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olution almost ruined it; and the hand of the Almighty will shortly end it. The signs of the present time clearly indicate the speedy downfall of this hoary mother of harlots, which has ruled in the earth so long, and made the nations drink of the wine of her fornication. Let him that hath understanding discern the number and mark of the beast, and fly from its rocks and mountains.

Thus clearly hath God by his prophet forewarned the nations against the arts and influence of the Romish hierarchy, and made known his will so that he that runneth may read.

CHAPTER XIV.

Verse 1: "And I looked, and lo, a Lamb stood on the mount Sion, and with him an hundred and forty and four thousand, having his Father's name written in their foreheads." The Redeemer is here represented as standing on mount Sion, accompanied by one hundred and forty-four thousand of his brethren and friends the Jews - for they had his Father's name written on their foreheads; that is, they had a knowledge of truth from the Father, and walked in the true light, then shining upon them. The number in this verse seems to be figurative; for twelve was the number of the tribes, which when multiplied by the number of the apostles, produces one hundred and forty-four. This is typi cal of the thousands of Israel that are to be saved. In many parts of the Scriptures, God has promised to multiply them exceedingly, provided they obeyed his statutes. The same figurative number is mentioned in the sixth chapter, when the Jews are to be sealed, on their return to their Lord and Savior, previous to the millenium.

Verse 2: "And I heard a voice from heaven, as the voice of many waters, and as the voice of a great thunder; and I heard the voice of harpers harping with their harps." This verse presents to the understanding,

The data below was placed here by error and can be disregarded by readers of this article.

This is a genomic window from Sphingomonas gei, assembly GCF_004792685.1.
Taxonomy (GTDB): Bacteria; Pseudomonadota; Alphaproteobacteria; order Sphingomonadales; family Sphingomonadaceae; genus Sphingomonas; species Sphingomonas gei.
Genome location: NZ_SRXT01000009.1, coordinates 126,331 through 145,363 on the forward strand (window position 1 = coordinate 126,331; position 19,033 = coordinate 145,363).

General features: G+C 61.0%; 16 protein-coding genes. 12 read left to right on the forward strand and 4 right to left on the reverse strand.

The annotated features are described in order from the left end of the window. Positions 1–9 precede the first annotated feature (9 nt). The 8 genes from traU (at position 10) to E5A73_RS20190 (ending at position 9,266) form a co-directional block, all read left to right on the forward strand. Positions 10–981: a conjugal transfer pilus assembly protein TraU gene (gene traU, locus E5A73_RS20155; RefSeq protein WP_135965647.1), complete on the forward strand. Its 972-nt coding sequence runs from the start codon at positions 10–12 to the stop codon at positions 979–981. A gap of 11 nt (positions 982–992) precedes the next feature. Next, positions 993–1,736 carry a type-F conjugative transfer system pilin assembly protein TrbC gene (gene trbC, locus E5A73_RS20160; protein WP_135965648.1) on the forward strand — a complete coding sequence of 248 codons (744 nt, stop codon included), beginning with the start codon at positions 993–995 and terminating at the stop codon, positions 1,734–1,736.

First, a voice from heaven as the voice of many waters, showing the Redeemer coming with power to reveal to sinful man the will of his heavenly Father. See Rev. 1. It also

implies the voice and testimony of the old prophets concerning him.

Second, the voice of a great thunder. Thunder, in prophetic language, signifies the powerful introduction of a new religious system. This happened among the Jews, and extended to the Gentiles, when Christ came into the world.

Third, the voice of harpers harping with their harps, beautifully expresses the joyful and melodious sound of the gospel as delivered by the apostles.

Verse 3: "And they sung as it were a new song before the throne, and before the four beasts and the elders: and no man could learn that song but the hundred and forty and four thousand, which were redeemed from the earth." This verse directs our attention to the happy state of those who are going on rejoicing in the God of their salvation: they extol their bounteous Creator for his power, mercy, wisdom, and providential care, in and over them; they are filled with gratitude for the benefits conferred on them by the law and the gospel; they dread not the severity of the law, because their Mediator liveth; they rejoice in the gospel covenant, because their Redeemer hath purchased them. Therefore none can learn that song, but they who are redeemed from the earth and its sensual allurements, and created anew unto good works. In addition to and in support of what has been already said, the prophet adds,

Verse 4: "These are they which are not defiled with women; for they are virgins. These are they which follow the Lamb wheresoever he goeth. These were redeemed from among men, being the first fruits unto God and to the Lamb."

Verse 5: "And in their mouth was found no guile; for they are without fault before the throne of God."

Following the Lamb wheresoever he goeth implies adherence to his cause through prosperity and adversity, in evil as well as in good report. Those spoken of in the text as